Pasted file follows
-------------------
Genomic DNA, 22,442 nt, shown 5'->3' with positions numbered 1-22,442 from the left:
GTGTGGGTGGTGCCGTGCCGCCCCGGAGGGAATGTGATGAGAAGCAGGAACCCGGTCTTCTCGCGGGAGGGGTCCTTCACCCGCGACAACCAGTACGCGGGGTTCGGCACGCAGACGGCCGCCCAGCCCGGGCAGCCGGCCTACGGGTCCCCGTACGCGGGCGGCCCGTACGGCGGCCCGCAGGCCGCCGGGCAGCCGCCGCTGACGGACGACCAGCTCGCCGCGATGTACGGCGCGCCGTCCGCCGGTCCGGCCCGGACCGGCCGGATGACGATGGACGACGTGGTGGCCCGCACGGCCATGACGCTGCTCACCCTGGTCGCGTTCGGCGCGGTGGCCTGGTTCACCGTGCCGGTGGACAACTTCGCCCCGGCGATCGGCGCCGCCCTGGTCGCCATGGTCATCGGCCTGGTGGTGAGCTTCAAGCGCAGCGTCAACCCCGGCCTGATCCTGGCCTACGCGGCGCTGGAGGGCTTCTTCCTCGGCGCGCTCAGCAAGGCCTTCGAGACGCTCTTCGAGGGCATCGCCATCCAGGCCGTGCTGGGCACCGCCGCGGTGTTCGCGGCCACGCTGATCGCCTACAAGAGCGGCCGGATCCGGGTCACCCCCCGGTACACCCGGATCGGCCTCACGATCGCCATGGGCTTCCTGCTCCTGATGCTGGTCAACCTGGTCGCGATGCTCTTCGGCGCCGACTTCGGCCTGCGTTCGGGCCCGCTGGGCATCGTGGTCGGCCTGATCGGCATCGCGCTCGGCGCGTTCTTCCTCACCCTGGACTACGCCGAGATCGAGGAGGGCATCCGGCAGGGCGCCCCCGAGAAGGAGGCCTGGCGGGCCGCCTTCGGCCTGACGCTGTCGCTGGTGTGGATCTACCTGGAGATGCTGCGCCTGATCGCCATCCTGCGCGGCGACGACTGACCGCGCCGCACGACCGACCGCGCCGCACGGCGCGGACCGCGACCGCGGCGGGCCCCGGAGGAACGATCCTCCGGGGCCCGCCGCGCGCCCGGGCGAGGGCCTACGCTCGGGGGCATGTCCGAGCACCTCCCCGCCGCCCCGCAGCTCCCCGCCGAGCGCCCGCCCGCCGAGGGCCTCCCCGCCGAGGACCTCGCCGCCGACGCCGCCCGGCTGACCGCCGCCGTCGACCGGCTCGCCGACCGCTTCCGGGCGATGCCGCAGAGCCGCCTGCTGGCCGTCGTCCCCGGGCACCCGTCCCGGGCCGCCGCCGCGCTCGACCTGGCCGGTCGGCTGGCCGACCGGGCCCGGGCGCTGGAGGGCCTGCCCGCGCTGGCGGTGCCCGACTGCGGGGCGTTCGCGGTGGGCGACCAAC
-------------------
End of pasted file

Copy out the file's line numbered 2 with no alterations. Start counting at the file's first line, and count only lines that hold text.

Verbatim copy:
GTGTGGGTGGTGCCGTGCCGCCCCGGAGGGAATGTGATGAGAAGCAGGAACCCGGTCTTCTCGCGGGAGGGGTCCTTCACCCGCGACAACCAGTACGCGGGGTTCGGCACGCAGACGGCCGCCCAGCCCGGGCAGCCGGCCTACGGGTCCCCGTACGCGGGCGGCCCGTACGGCGGCCCGCAGGCCGCCGGGCAGCCGCCGCTGACGGACGACCAGCTCGCCGCGATGTACGGCGCGCCGTCCGCCGGTCCGGCCCGGACCGGCCGGATGACGATGGACGACGTGGTGGCCCGCACGGCCATGACGCTGCTCACCCTGGTCGCGTTCGGCGCGGTGGCCTGGTTCACCGTGCCGGTGGACAACTTCGCCCCGGCGATCGGCGCCGCCCTGGTCGCCATGGTCATCGGCCTGGTGGTGAGCTTCAAGCGCAGCGTCAACCCCGGCCTGATCCTGGCCTACGCGGCGCTGGAGGGCTTCTTCCTCGGCGCGCTCAGCAAGGCCTTCGAGACGCTCTTCGAGGGCATCGCCATCCAGGCCGTGCTGGGCACCGCCGCGGTGTTCGCGGCCACGCTGATCGCCTACAAGAGCGGCCGGATCCGGGTCACCCCCCGGTACACCCGGATCGGCCTCACGATCGCCATGGGCTTCCTGCTCCTGATGCTGGTCAACCTGGTCGCGATGCTCTTCGGCGCCGACTTCGGCCTGCGTTCGGGCCCGCTGGGCATCGTGGTCGGCCTGATCGGCATCGCGCTCGGCGCGTTCTTCCTCACCCTGGACTACGCCGAGATCGAGGAGGGCATCCGGCAGGGCGCCCCCGAGAAGGAGGCCTGGCGGGCCGCCTTCGGCCTGACGCTGTCGCTGGTGTGGATCTACCTGGAGATGCTGCGCCTGATCGCCATCCTGCGCGGCGACGACTGACCGCGCCGCACGACCGACCGCGCCGCACGGCGCGGACCGCGACCGCGGCGGGCCCCGGAGGAACGATCCTCCGGGGCCCGCCGCGCGCCCGGGCGAGGGCCTACGCTCGGGGGCATGTCCGAGCACCTCCCCGCCGCCCCGCAGCTCCCCGCCGAGCGCCCGCCCGCCGAGGGCCTCCCCGCCGAGGACCTCGCCGCCGACGCCGCCCGGCTGACCGCCGCCGTCGACCGGCTCGCCGACCGCTTCCGGGCGATGCCGCAGAGCCGCCTGCTGGCCGTCGTCCCCGGGCACCCGTCCCGGGCCGCCGCCGCGCTCGACCTGGCCGGTCGGCTGGCCGACCGGGCCCGGGCGCTGGAGGGCCTGCCCGCGCTGGCGGTGCCCGACTGCGGGGCGTTCGCGGTGGGCGACCAAC